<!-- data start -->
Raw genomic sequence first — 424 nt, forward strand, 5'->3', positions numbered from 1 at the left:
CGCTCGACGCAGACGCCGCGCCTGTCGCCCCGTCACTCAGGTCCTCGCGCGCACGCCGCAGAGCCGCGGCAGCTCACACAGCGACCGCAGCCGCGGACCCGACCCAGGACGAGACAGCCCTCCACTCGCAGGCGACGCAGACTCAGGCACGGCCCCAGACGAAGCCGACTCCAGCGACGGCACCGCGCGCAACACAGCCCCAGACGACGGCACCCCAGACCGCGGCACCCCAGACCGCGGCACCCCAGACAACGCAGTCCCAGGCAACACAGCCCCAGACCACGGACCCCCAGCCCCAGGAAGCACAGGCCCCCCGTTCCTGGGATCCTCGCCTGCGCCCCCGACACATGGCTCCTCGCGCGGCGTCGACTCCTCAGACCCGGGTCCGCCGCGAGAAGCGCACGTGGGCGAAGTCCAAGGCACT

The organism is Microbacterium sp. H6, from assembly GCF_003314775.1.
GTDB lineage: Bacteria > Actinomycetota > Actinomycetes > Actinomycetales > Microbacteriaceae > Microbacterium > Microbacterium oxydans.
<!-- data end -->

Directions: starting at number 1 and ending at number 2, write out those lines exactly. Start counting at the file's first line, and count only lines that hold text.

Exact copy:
Raw genomic sequence first — 424 nt, forward strand, 5'->3', positions numbered from 1 at the left:
CGCTCGACGCAGACGCCGCGCCTGTCGCCCCGTCACTCAGGTCCTCGCGCGCACGCCGCAGAGCCGCGGCAGCTCACACAGCGACCGCAGCCGCGGACCCGACCCAGGACGAGACAGCCCTCCACTCGCAGGCGACGCAGACTCAGGCACGGCCCCAGACGAAGCCGACTCCAGCGACGGCACCGCGCGCAACACAGCCCCAGACGACGGCACCCCAGACCGCGGCACCCCAGACCGCGGCACCCCAGACAACGCAGTCCCAGGCAACACAGCCCCAGACCACGGACCCCCAGCCCCAGGAAGCACAGGCCCCCCGTTCCTGGGATCCTCGCCTGCGCCCCCGACACATGGCTCCTCGCGCGGCGTCGACTCCTCAGACCCGGGTCCGCCGCGAGAAGCGCACGTGGGCGAAGTCCAAGGCACT